|Vorwort||Filmdaten bis 1920||Filmdaten ab 1920||Filmdaten noch nicht hier||Nicht-Filmdaten|
Most of the researchers in time-psychology or time-physiology look at the reproduction of short time-intervals or the daily or annual periodicity. But all these theories of time are able to predict experiences only very scarcely. Otherwise this new one:
This disposition proofs the experience, how many time-intervals are processed. It is important that the time-measuring is unconscious.
The first step was the observation, that film-shots have a non-linear distribution. If the time scale is linear, one get for modern films a lognormal distribution, but for old films only some peeks. After a transformation of the time scale to 2 exp n (summation of all events between the units) one gets for all films a normal distribution (or nearby, as the events are so rare).
For evaluating if this time scale is typical only for films or not, there were tested eye-movements and sleeping-movements. The results were similar distribution, only the maximum are found at other positions.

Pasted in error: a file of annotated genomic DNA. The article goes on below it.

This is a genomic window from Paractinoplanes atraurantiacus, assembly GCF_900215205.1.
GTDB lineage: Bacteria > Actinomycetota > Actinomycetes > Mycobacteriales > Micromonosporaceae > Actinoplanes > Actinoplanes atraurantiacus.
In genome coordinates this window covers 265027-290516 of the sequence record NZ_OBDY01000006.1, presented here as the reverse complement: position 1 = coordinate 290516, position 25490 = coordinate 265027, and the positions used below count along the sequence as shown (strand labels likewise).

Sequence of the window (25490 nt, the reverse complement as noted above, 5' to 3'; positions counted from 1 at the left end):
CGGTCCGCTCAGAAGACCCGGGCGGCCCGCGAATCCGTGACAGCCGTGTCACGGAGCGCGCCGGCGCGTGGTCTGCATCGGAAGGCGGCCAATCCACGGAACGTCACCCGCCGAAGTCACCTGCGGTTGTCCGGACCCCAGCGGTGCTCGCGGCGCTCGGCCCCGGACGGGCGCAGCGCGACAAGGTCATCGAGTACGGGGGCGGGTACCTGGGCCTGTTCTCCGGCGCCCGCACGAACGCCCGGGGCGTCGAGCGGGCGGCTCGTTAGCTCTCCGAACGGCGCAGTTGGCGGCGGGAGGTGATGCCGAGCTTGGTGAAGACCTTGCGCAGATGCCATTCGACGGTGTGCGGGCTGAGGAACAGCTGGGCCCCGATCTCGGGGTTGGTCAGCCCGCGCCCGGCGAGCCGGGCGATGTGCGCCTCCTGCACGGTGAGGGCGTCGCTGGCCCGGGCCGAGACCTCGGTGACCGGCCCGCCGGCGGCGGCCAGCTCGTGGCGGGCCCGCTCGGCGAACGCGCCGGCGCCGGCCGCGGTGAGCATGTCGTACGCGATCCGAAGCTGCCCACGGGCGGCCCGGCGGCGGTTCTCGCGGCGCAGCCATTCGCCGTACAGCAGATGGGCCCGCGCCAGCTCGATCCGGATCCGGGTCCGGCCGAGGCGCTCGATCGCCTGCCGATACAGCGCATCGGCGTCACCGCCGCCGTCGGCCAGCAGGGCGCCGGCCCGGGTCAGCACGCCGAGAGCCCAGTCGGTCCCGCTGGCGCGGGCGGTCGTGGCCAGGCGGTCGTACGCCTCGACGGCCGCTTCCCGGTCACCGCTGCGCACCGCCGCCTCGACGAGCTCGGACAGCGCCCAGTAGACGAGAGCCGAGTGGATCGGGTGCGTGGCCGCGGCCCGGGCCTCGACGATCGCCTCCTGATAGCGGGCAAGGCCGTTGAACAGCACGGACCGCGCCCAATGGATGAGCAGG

So the hypothesis would be possible: Human beings order the experience of time intervals in a normal distribution by a logarithmic time-scale (like the octavo in acoustics; Fechner-law). This is very economical.
Some questions arise out of this result:
Here a short lesson how to use my method (I have a little program):
You have to count all shots between the following intervals:
1 2 3 4 5 6 7 8 9 10 11 seconds (or pictures or cm/inches) and so on.
Then you get a curve of the movie "La passion de Jeanne d' Arc" (1928; Dreyer) and the many lines of the movie "Der Kurier von Lyon" (1911). (Left part of the picture).
Now you are doing the same but you are counting all shots between the
1 2 4 8 16 32 64 seconds (or pictures or cm/inches):
Then you get curves (right part of the picture) nearly like a Poisson distribution: the line = Passion, the points = Kurier.
The movie is longer, then you get more shots, then the curve is more similar to the Poisson distribution, and a very similar distribution you get for all films, only the maximum varies - falling down with the years: the "turning-point" is ca 1916. 1910 the maximum is about 20 sec, 1920 it is arriving the nearly modern point with 6 sec. With this method it is possible to find how many pictures per second ist the velocity.
If somebody wants a finer set of points he may look for interpolations (i.e. second-number * 1.414) => 1 - 1.4 - 2 - 2.8 - 4 - 5.6 - 8 - 11.3 a.s.o.
A very interesting result is: If you have only the length (silent movies!) you may try different velocities (16, 18, 20, 22, 24 frames per second) - and the smoothest curve will give the (nearly) correct projection velocity.